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Nothing is more important to community-based learning than people. This blog is dedicated to highlighting the hard work and achievements of students, faculty, and community partners involved with the ACE office.

Featured Student: Ned Heckman '13

February 9, 2011 at 12:38 pm
By Nick Welna

 Ned Heckman '13

Ned Heckman, Educational Psychology and Multicultural Education

“At first, I was skeptical of how tutoring would work,” says Ned Heckman ’13,
remembering when he started his Educational Psychology course last fall. “But
I realized that a lot of what we talk about our classes can be futile if we don’t try
to experience it.” As part of the course’s academic civic engagement component,
Heckman had to tutor local K-12 students, and signed up for four hours a week
in science classes at Northfield High School. The New Yorker who intends to
major in biology split his time between eleventh grade chemistry and tenth grade
biology, providing homework help, supporting students who had trouble reading,
and assisting with lab activities. He formed an especially strong connection with
the biology students, who were part of the high school’s “Academy” program for
struggling students. “I had a lot of fun with them and my help was actually making a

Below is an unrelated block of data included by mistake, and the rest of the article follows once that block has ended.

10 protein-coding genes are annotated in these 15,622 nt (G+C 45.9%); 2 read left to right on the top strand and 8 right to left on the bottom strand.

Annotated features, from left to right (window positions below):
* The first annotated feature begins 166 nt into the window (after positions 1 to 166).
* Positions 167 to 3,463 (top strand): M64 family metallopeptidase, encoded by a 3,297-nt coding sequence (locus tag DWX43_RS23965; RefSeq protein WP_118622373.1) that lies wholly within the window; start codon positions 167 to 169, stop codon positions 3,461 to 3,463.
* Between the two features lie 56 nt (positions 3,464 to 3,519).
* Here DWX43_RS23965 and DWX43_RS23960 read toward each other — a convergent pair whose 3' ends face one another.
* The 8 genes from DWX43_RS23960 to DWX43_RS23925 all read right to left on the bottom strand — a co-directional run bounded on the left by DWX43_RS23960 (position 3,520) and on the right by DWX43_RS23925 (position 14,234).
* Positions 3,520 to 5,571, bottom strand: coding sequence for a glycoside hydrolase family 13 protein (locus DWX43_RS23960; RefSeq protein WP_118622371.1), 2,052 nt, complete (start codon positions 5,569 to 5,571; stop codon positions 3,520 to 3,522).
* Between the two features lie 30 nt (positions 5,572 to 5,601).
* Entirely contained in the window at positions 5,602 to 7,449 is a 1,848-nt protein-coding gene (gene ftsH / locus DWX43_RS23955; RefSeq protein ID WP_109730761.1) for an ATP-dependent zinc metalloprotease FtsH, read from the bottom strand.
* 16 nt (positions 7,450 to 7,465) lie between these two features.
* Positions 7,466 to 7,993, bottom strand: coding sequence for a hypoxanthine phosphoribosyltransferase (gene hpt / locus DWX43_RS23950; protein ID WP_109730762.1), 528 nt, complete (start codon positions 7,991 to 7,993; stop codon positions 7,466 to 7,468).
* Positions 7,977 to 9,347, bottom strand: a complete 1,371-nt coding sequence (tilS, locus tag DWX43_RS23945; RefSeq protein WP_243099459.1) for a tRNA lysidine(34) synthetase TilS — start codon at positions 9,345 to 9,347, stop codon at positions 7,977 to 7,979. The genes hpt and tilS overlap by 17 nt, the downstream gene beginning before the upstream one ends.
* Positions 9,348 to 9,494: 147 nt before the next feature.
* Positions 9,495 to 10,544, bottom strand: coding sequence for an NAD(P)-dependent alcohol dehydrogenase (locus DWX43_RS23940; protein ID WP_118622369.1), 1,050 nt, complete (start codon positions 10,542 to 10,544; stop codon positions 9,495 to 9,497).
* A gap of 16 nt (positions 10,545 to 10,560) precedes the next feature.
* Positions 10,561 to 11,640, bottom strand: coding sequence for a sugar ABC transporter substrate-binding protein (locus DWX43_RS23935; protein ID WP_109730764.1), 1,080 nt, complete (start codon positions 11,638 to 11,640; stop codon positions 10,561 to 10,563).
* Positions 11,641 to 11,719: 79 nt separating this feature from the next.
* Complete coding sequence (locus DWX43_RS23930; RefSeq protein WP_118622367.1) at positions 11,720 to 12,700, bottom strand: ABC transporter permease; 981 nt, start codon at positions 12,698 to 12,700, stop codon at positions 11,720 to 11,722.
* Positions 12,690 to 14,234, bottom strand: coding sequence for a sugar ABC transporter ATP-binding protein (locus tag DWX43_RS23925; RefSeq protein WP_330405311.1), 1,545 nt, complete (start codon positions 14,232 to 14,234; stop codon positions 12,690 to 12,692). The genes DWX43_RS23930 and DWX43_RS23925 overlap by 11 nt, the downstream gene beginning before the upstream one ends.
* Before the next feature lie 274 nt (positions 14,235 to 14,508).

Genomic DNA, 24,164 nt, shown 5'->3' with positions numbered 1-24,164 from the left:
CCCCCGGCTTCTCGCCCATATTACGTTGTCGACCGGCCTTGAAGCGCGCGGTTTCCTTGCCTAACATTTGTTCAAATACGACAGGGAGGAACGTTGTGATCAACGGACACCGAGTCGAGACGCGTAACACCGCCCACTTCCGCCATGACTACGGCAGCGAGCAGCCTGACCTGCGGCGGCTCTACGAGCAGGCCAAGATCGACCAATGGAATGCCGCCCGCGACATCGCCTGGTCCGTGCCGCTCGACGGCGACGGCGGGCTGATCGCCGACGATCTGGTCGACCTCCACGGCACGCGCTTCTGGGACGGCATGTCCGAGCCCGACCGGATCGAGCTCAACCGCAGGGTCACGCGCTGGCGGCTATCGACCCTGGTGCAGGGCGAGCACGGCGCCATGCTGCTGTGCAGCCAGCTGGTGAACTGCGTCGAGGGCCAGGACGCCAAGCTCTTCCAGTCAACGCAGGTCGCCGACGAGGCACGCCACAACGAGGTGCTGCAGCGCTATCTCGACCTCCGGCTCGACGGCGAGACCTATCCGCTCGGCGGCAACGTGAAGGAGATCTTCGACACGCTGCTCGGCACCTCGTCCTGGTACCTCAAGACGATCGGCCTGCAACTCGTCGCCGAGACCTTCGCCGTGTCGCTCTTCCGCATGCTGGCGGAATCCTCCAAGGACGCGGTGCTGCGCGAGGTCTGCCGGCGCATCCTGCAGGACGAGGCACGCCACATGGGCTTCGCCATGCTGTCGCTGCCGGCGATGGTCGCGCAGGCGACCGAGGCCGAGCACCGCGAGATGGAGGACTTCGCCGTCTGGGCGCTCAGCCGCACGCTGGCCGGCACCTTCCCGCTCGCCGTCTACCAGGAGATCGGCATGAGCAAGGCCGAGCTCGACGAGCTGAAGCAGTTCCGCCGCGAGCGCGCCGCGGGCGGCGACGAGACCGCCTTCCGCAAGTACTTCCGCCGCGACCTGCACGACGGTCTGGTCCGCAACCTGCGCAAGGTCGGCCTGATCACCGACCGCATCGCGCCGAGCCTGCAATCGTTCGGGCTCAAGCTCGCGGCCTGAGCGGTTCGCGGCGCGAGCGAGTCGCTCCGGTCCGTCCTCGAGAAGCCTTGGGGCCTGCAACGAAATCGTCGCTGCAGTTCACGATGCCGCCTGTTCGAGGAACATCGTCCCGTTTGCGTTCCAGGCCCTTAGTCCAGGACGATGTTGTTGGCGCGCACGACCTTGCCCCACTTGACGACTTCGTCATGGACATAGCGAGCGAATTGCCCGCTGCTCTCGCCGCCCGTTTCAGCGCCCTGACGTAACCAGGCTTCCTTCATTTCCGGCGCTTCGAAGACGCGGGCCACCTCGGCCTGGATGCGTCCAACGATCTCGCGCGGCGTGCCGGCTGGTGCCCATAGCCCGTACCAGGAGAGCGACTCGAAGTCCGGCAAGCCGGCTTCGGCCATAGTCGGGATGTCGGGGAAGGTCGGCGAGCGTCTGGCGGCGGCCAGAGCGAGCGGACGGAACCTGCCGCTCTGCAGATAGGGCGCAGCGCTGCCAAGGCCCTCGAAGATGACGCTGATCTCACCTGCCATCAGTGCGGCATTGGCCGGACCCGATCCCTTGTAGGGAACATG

difference,” he explains.

This term, Heckman has decided to continue working with the biology students
through another ACE course, Multicultural Education. “I really appreciate the new
perspectives on the tutoring experience,” he says. Professor Deborah Appleman,
who taught the Educational Psychology course, had her students keep weekly
journals to reflect on their time in the schools. Heckman wrote in them about
how his work as a tutor connected with the ideas about lesson planning and
cognitive development that he explored in the course readings and discussions.
With professor Anita Chikkatur, who is teaching Multicultural Education, Heckman
is continuing his journals but now explores how issues of race and gender shape
students’ classroom experiences.

“I already had my ideas about what a teacher should be,” recalls Heckman, “but
doing academic civic engagement classes helped me think about those ideas more,
and helped me see what worked and what didn’t.” Heckman is even exploring ways
to continue this unique learning experience into spring term by taking another
Educational Studies ACE course. As he pursues his teaching certificate here at
Carleton, he is not sure if he wants to teach middle or high school students, but is
confident that he wants to teach life sciences. “I’m not sure how exactly I’ll teach
differently because of this experience,” Heckman says. “But I can already tell from
my experiences this year that it will impact my ability to be a better teacher.”